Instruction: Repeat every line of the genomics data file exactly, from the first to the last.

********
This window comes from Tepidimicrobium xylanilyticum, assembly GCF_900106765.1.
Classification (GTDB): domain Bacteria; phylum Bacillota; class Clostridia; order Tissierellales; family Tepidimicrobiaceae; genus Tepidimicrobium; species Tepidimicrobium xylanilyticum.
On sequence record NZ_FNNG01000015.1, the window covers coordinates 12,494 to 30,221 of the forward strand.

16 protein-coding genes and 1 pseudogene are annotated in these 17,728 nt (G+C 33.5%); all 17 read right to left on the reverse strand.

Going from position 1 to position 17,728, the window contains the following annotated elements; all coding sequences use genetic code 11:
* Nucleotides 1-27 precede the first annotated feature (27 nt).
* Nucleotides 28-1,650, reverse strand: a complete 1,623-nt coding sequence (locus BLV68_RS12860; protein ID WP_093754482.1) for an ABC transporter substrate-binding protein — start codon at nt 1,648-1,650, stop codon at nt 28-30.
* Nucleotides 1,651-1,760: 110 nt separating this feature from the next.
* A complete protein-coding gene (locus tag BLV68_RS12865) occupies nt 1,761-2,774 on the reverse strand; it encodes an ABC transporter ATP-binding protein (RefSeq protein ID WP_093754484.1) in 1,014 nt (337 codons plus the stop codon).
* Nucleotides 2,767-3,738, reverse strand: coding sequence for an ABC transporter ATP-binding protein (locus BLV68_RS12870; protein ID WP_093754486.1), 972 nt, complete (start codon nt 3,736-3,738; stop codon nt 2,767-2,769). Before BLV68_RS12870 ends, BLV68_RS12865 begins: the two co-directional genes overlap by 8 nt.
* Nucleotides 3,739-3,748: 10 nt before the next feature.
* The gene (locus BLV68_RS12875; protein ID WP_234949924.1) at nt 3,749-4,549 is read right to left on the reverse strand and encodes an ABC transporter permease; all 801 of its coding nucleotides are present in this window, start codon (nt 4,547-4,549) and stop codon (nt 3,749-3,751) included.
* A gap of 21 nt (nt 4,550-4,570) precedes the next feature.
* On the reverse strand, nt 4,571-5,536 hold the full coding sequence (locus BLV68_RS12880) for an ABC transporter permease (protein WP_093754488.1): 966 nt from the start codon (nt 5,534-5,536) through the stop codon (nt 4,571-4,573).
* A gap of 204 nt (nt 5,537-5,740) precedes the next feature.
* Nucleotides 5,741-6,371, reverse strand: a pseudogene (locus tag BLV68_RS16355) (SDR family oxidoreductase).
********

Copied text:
This window comes from Tepidimicrobium xylanilyticum, assembly GCF_900106765.1.
Classification (GTDB): domain Bacteria; phylum Bacillota; class Clostridia; order Tissierellales; family Tepidimicrobiaceae; genus Tepidimicrobium; species Tepidimicrobium xylanilyticum.
On sequence record NZ_FNNG01000015.1, the window covers coordinates 12,494 to 30,221 of the forward strand.

16 protein-coding genes and 1 pseudogene are annotated in these 17,728 nt (G+C 33.5%); all 17 read right to left on the reverse strand.

Going from position 1 to position 17,728, the window contains the following annotated elements; all coding sequences use genetic code 11:
* Nucleotides 1-27 precede the first annotated feature (27 nt).
* Nucleotides 28-1,650, reverse strand: a complete 1,623-nt coding sequence (locus BLV68_RS12860; protein ID WP_093754482.1) for an ABC transporter substrate-binding protein — start codon at nt 1,648-1,650, stop codon at nt 28-30.
* Nucleotides 1,651-1,760: 110 nt separating this feature from the next.
* A complete protein-coding gene (locus tag BLV68_RS12865) occupies nt 1,761-2,774 on the reverse strand; it encodes an ABC transporter ATP-binding protein (RefSeq protein ID WP_093754484.1) in 1,014 nt (337 codons plus the stop codon).
* Nucleotides 2,767-3,738, reverse strand: coding sequence for an ABC transporter ATP-binding protein (locus BLV68_RS12870; protein ID WP_093754486.1), 972 nt, complete (start codon nt 3,736-3,738; stop codon nt 2,767-2,769). Before BLV68_RS12870 ends, BLV68_RS12865 begins: the two co-directional genes overlap by 8 nt.
* Nucleotides 3,739-3,748: 10 nt before the next feature.
* The gene (locus BLV68_RS12875; protein ID WP_234949924.1) at nt 3,749-4,549 is read right to left on the reverse strand and encodes an ABC transporter permease; all 801 of its coding nucleotides are present in this window, start codon (nt 4,547-4,549) and stop codon (nt 3,749-3,751) included.
* A gap of 21 nt (nt 4,550-4,570) precedes the next feature.
* On the reverse strand, nt 4,571-5,536 hold the full coding sequence (locus BLV68_RS12880) for an ABC transporter permease (protein WP_093754488.1): 966 nt from the start codon (nt 5,534-5,536) through the stop codon (nt 4,571-4,573).
* A gap of 204 nt (nt 5,537-5,740) precedes the next feature.
* Nucleotides 5,741-6,371, reverse strand: a pseudogene (locus tag BLV68_RS16355) (SDR family oxidoreductase).